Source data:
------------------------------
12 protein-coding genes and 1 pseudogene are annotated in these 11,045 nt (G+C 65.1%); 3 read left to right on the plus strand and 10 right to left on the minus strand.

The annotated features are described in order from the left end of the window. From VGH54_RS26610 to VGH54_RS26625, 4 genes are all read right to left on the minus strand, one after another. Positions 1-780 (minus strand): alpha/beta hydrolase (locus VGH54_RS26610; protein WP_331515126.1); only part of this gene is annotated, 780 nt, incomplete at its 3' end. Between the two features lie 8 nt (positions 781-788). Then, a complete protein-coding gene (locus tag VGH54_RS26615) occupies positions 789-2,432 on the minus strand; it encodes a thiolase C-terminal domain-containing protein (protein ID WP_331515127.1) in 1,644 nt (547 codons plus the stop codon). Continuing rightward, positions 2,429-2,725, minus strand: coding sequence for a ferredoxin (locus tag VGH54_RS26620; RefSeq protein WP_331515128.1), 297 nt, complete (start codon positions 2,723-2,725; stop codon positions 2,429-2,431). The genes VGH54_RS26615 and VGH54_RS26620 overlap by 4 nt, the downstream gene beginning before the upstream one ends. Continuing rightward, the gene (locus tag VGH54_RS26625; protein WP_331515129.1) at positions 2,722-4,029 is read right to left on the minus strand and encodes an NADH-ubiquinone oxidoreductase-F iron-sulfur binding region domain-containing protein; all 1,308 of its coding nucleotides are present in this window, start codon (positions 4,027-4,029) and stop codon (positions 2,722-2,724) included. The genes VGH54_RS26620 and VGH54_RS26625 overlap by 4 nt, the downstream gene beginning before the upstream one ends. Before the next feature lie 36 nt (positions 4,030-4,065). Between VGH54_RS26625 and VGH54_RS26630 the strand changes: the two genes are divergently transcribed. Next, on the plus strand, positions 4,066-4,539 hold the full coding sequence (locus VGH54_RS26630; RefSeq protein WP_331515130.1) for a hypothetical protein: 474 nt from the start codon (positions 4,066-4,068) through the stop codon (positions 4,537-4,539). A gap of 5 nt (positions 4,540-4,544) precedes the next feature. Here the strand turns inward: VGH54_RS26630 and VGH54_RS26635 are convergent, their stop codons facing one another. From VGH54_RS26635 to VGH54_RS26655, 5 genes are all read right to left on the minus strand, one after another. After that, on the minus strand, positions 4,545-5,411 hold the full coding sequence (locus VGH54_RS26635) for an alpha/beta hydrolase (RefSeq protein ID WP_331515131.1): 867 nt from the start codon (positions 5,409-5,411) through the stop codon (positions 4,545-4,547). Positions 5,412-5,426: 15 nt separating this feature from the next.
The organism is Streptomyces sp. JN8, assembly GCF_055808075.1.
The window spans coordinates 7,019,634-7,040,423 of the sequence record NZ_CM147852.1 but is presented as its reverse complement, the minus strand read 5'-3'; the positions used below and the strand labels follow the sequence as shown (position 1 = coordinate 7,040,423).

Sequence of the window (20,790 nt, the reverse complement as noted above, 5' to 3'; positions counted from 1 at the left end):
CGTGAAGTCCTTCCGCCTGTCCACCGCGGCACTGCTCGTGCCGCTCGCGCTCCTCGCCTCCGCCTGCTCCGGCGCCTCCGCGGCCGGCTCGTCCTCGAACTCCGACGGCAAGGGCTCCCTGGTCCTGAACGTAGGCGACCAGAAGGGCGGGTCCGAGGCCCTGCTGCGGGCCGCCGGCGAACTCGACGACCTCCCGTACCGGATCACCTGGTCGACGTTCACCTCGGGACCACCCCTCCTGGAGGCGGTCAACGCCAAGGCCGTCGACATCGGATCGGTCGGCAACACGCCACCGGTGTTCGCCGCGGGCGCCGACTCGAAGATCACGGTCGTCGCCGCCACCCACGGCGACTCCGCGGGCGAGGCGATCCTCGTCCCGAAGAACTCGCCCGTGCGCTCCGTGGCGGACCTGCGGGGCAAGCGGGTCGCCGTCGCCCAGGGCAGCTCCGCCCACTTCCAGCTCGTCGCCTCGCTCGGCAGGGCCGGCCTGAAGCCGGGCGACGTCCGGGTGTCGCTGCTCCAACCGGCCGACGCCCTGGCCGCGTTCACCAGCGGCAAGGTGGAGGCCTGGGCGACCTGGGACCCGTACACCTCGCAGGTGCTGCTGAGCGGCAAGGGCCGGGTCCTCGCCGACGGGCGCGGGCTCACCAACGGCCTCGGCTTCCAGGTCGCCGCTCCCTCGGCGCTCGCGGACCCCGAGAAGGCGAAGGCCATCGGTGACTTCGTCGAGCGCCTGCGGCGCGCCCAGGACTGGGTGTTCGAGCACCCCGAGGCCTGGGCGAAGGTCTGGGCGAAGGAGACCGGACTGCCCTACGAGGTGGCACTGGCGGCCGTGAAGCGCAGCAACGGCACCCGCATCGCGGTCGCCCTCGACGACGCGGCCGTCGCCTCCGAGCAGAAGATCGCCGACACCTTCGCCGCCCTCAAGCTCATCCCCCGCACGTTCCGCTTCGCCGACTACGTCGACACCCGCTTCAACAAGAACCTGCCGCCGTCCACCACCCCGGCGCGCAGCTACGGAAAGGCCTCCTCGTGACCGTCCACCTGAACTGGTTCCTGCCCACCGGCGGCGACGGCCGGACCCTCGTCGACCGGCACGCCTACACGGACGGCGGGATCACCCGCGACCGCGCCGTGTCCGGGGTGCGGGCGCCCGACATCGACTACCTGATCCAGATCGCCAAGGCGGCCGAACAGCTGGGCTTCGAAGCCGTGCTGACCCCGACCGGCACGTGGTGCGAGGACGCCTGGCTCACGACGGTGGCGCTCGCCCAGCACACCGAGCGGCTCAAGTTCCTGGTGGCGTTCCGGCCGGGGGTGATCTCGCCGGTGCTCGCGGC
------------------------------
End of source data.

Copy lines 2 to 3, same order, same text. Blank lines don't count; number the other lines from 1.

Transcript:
The annotated features are described in order from the left end of the window. From VGH54_RS26610 to VGH54_RS26625, 4 genes are all read right to left on the minus strand, one after another. Positions 1-780 (minus strand): alpha/beta hydrolase (locus VGH54_RS26610; protein WP_331515126.1); only part of this gene is annotated, 780 nt, incomplete at its 3' end. Between the two features lie 8 nt (positions 781-788). Then, a complete protein-coding gene (locus tag VGH54_RS26615) occupies positions 789-2,432 on the minus strand; it encodes a thiolase C-terminal domain-containing protein (protein ID WP_331515127.1) in 1,644 nt (547 codons plus the stop codon). Continuing rightward, positions 2,429-2,725, minus strand: coding sequence for a ferredoxin (locus tag VGH54_RS26620; RefSeq protein WP_331515128.1), 297 nt, complete (start codon positions 2,723-2,725; stop codon positions 2,429-2,431). The genes VGH54_RS26615 and VGH54_RS26620 overlap by 4 nt, the downstream gene beginning before the upstream one ends. Continuing rightward, the gene (locus tag VGH54_RS26625; protein WP_331515129.1) at positions 2,722-4,029 is read right to left on the minus strand and encodes an NADH-ubiquinone oxidoreductase-F iron-sulfur binding region domain-containing protein; all 1,308 of its coding nucleotides are present in this window, start codon (positions 4,027-4,029) and stop codon (positions 2,722-2,724) included. The genes VGH54_RS26620 and VGH54_RS26625 overlap by 4 nt, the downstream gene beginning before the upstream one ends. Before the next feature lie 36 nt (positions 4,030-4,065). Between VGH54_RS26625 and VGH54_RS26630 the strand changes: the two genes are divergently transcribed. Next, on the plus strand, positions 4,066-4,539 hold the full coding sequence (locus VGH54_RS26630; RefSeq protein WP_331515130.1) for a hypothetical protein: 474 nt from the start codon (positions 4,066-4,068) through the stop codon (positions 4,537-4,539). A gap of 5 nt (positions 4,540-4,544) precedes the next feature. Here the strand turns inward: VGH54_RS26630 and VGH54_RS26635 are convergent, their stop codons facing one another. From VGH54_RS26635 to VGH54_RS26655, 5 genes are all read right to left on the minus strand, one after another. After that, on the minus strand, positions 4,545-5,411 hold the full coding sequence (locus VGH54_RS26635) for an alpha/beta hydrolase (RefSeq protein ID WP_331515131.1): 867 nt from the start codon (positions 5,409-5,411) through the stop codon (positions 4,545-4,547). Positions 5,412-5,426: 15 nt separating this feature from the next.
The organism is Streptomyces sp. JN8, assembly GCF_055808075.1.